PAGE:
What are they?
Alpacas belong to the camelid family and were bred by the pre-Incan people of the Andes around 5000 years ago from the vicuna (see photos below). Alpacas were bred for their fleece and meat, whereas llamas were bred (from the guanaco) to be beasts of burden.
Today, 80% of the world's alpacas are still farmed on the Altiplano of the Andes and the industry is vital for the peoples of Peru, Chile and Bolivia who live on this vast mountain plateau.
Alpacas were first exported from South America to the USA and Australia in the 1980s. But these exports have now been banned from South America to protect the industry in that continent. Similarly, and in order to protect and develop its own breeders, the US has also now closed its herd book, meaning that alpacas can no longer be imported into the country.
In the UK and Europe the industry is a little younger, with the UK having imported its first alpacas in the mid 1990s. Since then the aim of the UK's alpaca industry has been to grow numbers in the British herd in order to create and support a viable domestic fleece industry. Several British mills now process alpaca fleece and breeders often work in cooperatives to achieve economies of scale.
There are two breeds of alpaca, the huacaya (pronounced wuh-kai-ya) and the suri. Huacaya have a shorter, dense, crimpy fleece whereas suri have longer, lustrous locks without crimp. Although there are more huacaya breeders in the UK (the fleece from huacaya alpacas is easier to process), suris are becoming increasingly popular.
Alpacas live for 15-20 years and they grow to 1 - 1.5m in height.
They nearly always only have one baby ("cria") per year, and have a gestation period of around 11 1/2 months.
Compared to other livestock, alpacas are relatively low maintenance. They make fabulous pets and can be easily halter trained. However their feisty attitudes towards animal intruders mean they can also act as fox or livestock guards if necessary.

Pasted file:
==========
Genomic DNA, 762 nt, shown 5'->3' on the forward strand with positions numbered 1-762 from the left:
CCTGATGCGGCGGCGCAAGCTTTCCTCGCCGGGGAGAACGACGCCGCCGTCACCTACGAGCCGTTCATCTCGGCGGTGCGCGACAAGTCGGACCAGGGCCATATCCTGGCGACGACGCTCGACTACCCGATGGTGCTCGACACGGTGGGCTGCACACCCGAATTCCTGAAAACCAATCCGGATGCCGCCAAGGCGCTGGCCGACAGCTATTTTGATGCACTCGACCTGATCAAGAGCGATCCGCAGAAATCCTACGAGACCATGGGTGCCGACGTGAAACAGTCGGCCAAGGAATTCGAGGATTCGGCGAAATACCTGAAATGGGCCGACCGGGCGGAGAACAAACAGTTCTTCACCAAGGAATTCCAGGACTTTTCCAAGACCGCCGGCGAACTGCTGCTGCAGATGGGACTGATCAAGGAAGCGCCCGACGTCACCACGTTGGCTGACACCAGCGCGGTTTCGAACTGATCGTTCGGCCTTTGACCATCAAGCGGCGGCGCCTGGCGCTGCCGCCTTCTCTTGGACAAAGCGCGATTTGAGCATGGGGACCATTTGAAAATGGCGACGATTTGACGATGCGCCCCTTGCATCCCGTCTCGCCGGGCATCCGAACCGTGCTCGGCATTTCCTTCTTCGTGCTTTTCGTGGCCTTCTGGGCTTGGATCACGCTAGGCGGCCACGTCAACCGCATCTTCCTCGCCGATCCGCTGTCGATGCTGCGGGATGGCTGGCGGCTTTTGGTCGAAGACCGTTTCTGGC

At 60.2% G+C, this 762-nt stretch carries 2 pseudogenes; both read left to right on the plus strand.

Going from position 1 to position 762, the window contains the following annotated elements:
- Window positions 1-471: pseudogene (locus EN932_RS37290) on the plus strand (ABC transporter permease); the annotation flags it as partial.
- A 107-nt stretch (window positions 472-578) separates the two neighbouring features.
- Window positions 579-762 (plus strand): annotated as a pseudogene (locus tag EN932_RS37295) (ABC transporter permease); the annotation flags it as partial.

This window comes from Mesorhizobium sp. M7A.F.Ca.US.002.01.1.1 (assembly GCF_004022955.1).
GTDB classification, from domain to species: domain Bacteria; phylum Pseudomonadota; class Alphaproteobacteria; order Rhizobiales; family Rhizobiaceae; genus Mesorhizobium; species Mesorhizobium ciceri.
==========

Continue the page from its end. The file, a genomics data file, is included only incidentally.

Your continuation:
They do not have hooves like sheep or cows, instead having padded toes. This means they are very gentle on pasture.
They are curious and intelligent animals, each having a distinct personality and role within the herd. Many people love to watch their graceful movement and they are truly beautiful animals.
As herd animals they like to be kept in groups of a minimum of 3.
Housing and Feeding
Alpacas can be kept at a stocking rate of 5-6 per acre on pasture.
They are browsers and will happily strip trees and bushes. They are subsistence animals and do not require the huge amounts of lush green grass that is often available to them in the UK. Dry matter in the form of hay should be made available all year round regardless of the amount of grass available in order to keep their gut in good working order.
A supplement of certain vitamins and minerals should be provided. These minerals are not generally available in British soil in the quantities that alpacas require. We provide them with Camelibre.
and have noticed an improvement in skin conditions (generally caused by mites) when using this supplement. We also use Fibregest.
to provide extra energy for our pregnant females and youngstock. We avoid giving supplements containing grains as they are reportedly not suited to the alpaca digestive system.
Alpacas do not need to be barned in winter and cope well with the cold. In fact, they require all the sunlight they can get during the winter months (in South America they get around 12 hours of daylight all year round). In order to compensate for reduced daylight hours a supplement of vitamins A, D & E should be provided between September and March. However, alpacas do need some form of shelter in sun or in wind and rain. This can be as simple as a tree or high hedge although we find that 3 sided shelters work very well.
Alpacas need to be given a regular vaccination to guard against clostridial disease (we use Lambivac every 6 months).
They also need to be monitored and treated for internal and external parasites. Alpacas are not susceptible to fly strike or foot rot, however they are susceptible to mange mites. Skin problems caused by mites can be managed and/or resolved routinely. We do not use any preventative treatments for external parasites, except perhaps the occasional squirt of fly spray.
Their toenails need clipping every couple of months or so, but this is usually a simple procedure.
Huacayas need to be shorn once a year in spring by a specialist alpaca shearer
Breeding alpacas can be extremely rewarding, although you are in for a long wait as their gestation period is around 11 1/2 months. Alpacas give birth in the morning and tend to be easy birthers. They are induced ovulators and so can be bred at any time.